In the 90s nobody had a phone—the girls were more focused backstage too. We were sitting and working together. Models would look at themselves in the mirror throughout the transformation— make-up and hair process—somehow discovering who they were and their abilities. Now they just check their phone screen and applications. It shocks me!
FM: The only girl working today who reflects what you just described is Anna Cleveland. She is so into her work! I was so surprised when I also saw her doing the CDG show. It was very daring to cast her, no?
JD’Y: I love Anna. She loves being a model! At that moment, CDG was looking for girls and Adrian asked me to help. I suggested Anna but they were very worried if she would be the right choice.
I called her and asked if she wanted to do the show and she was very excited about it. She still thanks me every time she sees me. I feel this link to CDG also gave a different weight to her career.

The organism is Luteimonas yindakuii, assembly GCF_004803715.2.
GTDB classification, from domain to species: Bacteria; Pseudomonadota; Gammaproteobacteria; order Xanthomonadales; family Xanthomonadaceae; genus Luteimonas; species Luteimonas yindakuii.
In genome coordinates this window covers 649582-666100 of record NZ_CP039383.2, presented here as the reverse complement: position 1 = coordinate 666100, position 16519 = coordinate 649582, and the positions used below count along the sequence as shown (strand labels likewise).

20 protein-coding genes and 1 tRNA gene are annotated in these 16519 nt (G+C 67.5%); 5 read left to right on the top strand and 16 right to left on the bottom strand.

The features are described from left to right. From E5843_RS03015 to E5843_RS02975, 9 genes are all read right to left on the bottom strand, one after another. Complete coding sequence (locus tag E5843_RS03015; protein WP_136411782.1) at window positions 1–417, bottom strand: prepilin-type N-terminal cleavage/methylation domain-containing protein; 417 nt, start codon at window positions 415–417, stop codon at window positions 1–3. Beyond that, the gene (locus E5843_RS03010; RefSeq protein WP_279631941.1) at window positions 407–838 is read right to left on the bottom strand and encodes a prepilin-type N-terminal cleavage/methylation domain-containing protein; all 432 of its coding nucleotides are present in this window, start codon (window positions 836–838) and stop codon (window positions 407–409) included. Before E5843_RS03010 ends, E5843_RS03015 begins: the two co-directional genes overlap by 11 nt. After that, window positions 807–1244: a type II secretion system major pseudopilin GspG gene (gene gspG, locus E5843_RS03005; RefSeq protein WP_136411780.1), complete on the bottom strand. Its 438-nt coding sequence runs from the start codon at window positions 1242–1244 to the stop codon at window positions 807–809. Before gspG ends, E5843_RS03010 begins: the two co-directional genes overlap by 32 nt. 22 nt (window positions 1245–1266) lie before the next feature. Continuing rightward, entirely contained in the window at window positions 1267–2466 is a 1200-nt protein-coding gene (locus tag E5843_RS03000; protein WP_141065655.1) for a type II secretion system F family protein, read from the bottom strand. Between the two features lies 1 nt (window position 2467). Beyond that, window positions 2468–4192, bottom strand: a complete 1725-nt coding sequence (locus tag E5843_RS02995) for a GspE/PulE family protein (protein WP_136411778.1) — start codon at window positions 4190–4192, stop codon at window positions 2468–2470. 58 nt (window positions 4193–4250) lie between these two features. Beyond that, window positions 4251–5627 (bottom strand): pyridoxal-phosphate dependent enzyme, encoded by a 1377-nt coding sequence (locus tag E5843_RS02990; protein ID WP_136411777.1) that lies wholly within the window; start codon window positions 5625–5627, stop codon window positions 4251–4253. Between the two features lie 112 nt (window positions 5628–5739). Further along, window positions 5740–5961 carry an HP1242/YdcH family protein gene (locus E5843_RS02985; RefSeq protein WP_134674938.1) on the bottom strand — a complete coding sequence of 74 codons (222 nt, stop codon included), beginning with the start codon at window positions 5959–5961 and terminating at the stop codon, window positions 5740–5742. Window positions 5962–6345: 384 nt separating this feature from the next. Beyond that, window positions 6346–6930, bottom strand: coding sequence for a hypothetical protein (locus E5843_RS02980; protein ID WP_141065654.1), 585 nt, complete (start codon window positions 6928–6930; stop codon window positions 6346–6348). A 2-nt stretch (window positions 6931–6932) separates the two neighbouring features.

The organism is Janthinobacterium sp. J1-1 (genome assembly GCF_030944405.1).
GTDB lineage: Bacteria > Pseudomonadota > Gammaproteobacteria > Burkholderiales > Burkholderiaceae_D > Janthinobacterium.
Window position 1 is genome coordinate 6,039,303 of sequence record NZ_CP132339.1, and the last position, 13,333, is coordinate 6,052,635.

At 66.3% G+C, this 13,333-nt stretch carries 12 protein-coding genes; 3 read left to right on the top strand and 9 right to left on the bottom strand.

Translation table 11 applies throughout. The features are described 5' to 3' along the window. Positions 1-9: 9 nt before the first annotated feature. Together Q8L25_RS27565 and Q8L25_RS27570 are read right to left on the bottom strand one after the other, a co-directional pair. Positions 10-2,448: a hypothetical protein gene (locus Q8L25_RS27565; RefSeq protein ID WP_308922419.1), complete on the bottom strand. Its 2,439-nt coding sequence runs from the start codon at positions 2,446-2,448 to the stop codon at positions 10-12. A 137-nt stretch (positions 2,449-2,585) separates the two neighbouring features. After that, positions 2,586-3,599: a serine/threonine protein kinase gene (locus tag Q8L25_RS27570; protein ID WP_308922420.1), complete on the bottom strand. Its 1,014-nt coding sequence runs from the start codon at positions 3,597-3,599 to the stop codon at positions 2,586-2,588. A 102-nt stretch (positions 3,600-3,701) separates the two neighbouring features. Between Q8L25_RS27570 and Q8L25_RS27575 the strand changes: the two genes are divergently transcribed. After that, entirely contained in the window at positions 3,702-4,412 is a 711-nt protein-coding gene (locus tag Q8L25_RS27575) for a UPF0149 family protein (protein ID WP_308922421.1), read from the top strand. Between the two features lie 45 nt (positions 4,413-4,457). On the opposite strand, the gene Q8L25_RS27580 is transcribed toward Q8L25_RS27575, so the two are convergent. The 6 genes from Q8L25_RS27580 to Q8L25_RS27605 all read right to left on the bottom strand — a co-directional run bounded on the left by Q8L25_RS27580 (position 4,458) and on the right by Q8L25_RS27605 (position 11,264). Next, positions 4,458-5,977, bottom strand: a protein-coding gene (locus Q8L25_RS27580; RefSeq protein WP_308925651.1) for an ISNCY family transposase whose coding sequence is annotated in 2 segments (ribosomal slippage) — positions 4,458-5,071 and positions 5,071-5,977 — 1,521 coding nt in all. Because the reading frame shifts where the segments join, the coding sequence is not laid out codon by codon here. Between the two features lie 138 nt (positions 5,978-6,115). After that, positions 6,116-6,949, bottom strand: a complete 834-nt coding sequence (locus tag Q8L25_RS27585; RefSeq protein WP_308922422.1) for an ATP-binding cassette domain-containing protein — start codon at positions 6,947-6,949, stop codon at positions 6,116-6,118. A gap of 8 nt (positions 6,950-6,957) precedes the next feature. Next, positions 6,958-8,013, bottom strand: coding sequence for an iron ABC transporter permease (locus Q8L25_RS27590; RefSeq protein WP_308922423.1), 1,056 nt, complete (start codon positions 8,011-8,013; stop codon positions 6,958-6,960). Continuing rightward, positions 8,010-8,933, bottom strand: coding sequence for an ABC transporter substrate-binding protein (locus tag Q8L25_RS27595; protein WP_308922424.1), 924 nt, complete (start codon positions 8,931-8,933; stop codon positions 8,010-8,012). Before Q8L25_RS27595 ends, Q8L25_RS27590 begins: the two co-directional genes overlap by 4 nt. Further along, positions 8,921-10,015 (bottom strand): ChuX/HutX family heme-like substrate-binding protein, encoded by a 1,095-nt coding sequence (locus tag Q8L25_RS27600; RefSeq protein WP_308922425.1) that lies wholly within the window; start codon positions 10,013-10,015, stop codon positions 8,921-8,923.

There are so many other beautiful girls yet they have no sense of their presence at all. They just come and go now and you never remember them.
This is why Anna makes a difference. I also like Lara Stone. There’s so much more about her personality in combination with her incredible looks. Newton would favor her I think.
FM: What is the most important word in the dictionary?
JD’Y: Honesty. I do not like people who are fake. If I am not happy I cannot pretend that I am. Pat McGrath always tells me I have to smile, be a happy person.
FM: Do you think that your hunger for creativity and self-exploration will ever be satiated?
JD’Y: I have become more selective in the projects I want to do, but no, I don’t think my hunger and energy will ever go away.
Look at Karl Lagerfeld: he never fails to surprise and be creative.
I was very lucky from the very beginning of my career: my very first photo shoot was with Hans Feurer. I worked—and still work—with such incredible people: they are my drive.
One of the most revered hair masters working for more than 30 years already. Julien D'Ys is also a photographer, set designer, painter and make-up artist. Since 2005 has been in charge of head-dressing at the annual Costume Institue exhibition at the Metropolitan Museum in NYC. He is known for being closely collaborating with Rei Kawakubo and Comme des Garcons, Steven Klein, Steven Meisel, Annie Leibovitz, Grace Goddighton, Chanel, John Galliano...an endless list of pioneers. He is responsible among others, for Linda Evangelista's short bob that skyrocketed her career.